The Dark thrills to look forward to: what to watch and read in October


JACKAL By Erin A Adams

A young Black girl goes missing in the woods outside her white rust belt town. But she's not the first—and she may not be the last. . . .

Liz Rocher is heading home for her best friend's wedding, and she is not looking forward to it; as a Black woman, Liz had a hard time growing up in Johnstown, Pennsylvania, a primarily white town. And then, on the wedding day, the couple's daughter, Caroline, vanishes—and the only thing left behind is a piece of white fabric covered in blood.

Liz has seen this before:  Keisha Woodson, the only other Black girl in Liz's high school, disappeared into the woods and was later found with her chest cavity ripped open and her heart removed. And Keisha and Caroline are not the only ones. Someone is taking black girls.

From Catriona Ward comes the Shirley Jackson Award-winning novel Little Eve.

On an island in Scotland, a clan prepares to bring about the end of the world and its coming rebirth. The Adder is expected to arrive and deliver one of its members with its powers. The entire clan is prepared to fight for that honor, as is the young Eve, who might be even more eager than most.  But that is all halted when Chief Inspector Black is investigating a brutal murder. Soon all the secrets will be exposed.


The reaction to the trailer has been full of impatience; even if Mike Flanagan's The Haunting of Hill House and Midnight Mass is pumping out one horror gem after the other, audiences can get enough. And I am p[articularlly looking forward to this one:  Based on a nineties novel, it takes the teens in a haunted house trope and turns it on its head: these young people are terminally ill patients in a hospice, and instead of waiting to die, they form a club, telling each other's stories that will instead try to scare them to death. This quickly becomes a desperate plea, understandably so, not to die, to do everything in their power to stay alive. But, you know, that seems unlikely, and they make a pact that the first to die will contact the others. Here is the trailer:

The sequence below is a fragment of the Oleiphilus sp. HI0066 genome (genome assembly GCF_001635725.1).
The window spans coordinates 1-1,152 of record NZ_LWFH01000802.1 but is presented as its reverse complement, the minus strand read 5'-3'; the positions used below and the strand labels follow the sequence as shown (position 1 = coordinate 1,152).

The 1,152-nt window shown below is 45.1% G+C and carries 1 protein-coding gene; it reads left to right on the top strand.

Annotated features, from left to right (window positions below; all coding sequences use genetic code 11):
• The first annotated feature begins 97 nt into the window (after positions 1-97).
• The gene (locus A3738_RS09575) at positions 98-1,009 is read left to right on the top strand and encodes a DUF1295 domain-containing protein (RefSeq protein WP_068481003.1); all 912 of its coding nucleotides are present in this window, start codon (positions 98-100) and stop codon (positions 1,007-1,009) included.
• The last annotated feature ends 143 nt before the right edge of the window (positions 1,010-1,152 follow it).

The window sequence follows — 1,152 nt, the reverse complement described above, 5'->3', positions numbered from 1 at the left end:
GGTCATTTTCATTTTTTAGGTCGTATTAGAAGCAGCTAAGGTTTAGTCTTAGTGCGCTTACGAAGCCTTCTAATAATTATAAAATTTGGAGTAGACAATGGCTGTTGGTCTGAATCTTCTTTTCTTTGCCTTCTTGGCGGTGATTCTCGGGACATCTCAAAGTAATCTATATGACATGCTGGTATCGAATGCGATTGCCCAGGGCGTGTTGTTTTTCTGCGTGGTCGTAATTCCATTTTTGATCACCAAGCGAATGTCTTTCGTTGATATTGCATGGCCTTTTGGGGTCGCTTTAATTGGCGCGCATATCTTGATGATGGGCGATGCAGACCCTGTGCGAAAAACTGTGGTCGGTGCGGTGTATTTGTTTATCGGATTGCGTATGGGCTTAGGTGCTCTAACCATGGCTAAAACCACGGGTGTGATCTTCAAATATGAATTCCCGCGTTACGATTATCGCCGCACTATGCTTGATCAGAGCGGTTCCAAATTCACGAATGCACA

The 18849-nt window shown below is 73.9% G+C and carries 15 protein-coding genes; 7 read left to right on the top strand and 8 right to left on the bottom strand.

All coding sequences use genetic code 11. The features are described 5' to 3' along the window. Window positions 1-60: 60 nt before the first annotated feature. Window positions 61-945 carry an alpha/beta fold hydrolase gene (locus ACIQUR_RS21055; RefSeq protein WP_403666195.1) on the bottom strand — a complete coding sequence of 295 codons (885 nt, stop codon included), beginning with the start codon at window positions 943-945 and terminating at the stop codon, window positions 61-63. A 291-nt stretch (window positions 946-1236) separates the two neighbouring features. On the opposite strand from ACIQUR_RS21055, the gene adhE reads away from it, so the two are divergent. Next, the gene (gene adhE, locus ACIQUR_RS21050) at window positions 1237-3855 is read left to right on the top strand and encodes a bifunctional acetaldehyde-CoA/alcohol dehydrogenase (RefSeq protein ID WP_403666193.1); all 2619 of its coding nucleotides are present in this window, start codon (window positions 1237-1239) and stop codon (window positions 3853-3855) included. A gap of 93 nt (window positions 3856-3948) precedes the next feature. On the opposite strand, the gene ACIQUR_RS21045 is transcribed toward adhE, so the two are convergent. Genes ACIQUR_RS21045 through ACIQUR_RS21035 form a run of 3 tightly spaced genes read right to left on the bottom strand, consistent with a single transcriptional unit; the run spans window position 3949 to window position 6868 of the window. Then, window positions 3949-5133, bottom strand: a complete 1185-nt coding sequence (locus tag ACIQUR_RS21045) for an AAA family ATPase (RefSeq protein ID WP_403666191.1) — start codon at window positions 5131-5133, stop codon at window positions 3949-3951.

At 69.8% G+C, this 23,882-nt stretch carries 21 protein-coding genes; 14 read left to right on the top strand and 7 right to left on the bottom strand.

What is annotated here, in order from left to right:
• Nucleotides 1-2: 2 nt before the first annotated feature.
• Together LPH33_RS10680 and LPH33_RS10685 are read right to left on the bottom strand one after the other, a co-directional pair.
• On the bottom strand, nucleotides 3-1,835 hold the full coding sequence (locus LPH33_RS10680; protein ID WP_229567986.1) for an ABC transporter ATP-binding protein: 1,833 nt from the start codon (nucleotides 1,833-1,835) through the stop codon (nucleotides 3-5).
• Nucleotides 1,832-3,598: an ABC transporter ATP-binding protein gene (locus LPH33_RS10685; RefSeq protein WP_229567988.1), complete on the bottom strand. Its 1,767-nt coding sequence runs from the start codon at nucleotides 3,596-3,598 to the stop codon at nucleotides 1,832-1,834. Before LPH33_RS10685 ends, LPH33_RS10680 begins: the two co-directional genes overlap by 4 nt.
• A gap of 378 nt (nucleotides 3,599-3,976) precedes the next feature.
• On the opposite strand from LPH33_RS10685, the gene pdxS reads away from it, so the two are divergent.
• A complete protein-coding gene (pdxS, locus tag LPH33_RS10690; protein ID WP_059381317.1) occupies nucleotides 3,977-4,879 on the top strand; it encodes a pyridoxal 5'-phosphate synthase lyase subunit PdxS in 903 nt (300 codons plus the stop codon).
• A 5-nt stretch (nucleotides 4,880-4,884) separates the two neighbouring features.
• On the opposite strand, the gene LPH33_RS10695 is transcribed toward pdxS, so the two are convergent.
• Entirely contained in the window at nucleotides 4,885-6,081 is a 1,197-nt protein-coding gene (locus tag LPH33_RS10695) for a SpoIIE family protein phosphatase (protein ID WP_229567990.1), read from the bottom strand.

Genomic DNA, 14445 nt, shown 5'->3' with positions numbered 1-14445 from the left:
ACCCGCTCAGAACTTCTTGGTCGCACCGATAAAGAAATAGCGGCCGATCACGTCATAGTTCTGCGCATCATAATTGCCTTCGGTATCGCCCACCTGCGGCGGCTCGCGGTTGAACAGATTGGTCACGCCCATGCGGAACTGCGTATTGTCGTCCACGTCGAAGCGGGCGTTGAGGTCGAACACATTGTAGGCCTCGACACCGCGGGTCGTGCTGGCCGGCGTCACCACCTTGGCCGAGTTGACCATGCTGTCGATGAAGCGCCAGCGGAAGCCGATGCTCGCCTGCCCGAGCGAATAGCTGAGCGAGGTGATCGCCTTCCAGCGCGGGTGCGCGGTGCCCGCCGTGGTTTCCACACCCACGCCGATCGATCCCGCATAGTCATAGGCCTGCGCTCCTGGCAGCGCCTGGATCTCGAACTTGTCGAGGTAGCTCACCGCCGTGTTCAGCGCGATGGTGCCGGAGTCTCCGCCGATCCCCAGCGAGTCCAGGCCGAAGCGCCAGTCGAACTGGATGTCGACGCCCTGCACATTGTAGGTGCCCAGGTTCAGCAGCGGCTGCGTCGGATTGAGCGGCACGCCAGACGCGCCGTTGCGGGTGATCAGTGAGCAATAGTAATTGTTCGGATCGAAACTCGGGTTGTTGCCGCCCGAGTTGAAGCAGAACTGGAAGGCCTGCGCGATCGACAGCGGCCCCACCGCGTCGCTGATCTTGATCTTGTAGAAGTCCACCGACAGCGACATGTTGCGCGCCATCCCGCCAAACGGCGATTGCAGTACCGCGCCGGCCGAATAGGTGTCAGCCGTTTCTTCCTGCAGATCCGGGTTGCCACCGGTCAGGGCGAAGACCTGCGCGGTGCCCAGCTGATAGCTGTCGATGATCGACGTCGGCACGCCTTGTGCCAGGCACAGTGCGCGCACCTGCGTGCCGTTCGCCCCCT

THE GOOD NURSE on Netflix

Maybe watching Five days at Memorial wet my appetite. Still, I am looking forward to this tale of this angel of death: The trailer starts so innocuously, but Oscar-winners  Eddie Redmayne and Jessica Chastain play, respectively, Charles Cullen, a nurse who is confirmed to have killed at least 29 people ( but probably many many more) and the nurse how helped to catch him. Watch the trailer here

THE FAMILY GAME by Catherine Steadman

Harriet Reed has it all; she is about to become famous as a writer ( very hard to do!) and is engaged to Edward Holbeck, the heir of a powerful family. Edward tries not to let his family interfere in their lives, but he can no longer hold them back, and Harriet refuses to see how he sees them. So when Edward's father, Robert, hands Harriet a tape of a book he's been working on, she is more than willing to listen.

But as she presses play, she learns this is no novel. It's a confession to a murder.

Harriet doesn't understand why he would let her listen to it, but she is convinced that it is a test she must pass. She can now destroy her father-in-law. But why put her in this position? Is it all a game for this family?


At Apple +, they must have thought, hey, shows with an unlikely transplant work well for us; look at all teh Emmy's Ted Lasso rakes in; let's do another. So, let's call Shantaram Ted Lasso in Bombay. If Ted was a former convict and sedate, Richmond was the chaotic Indian city. I am kidding. But only because this sounds as strange at first as the other show was.
Charlie plays a fugitive named Lin Ford, who flees to 1980s Bombay. And ex-pat life in extremis, Lin tries to better his life, but trouble follows him. Working as a doctor in the slums and meeting Karla, a fascinating woman, are his chances to find his path to something better.  Watch the trailer here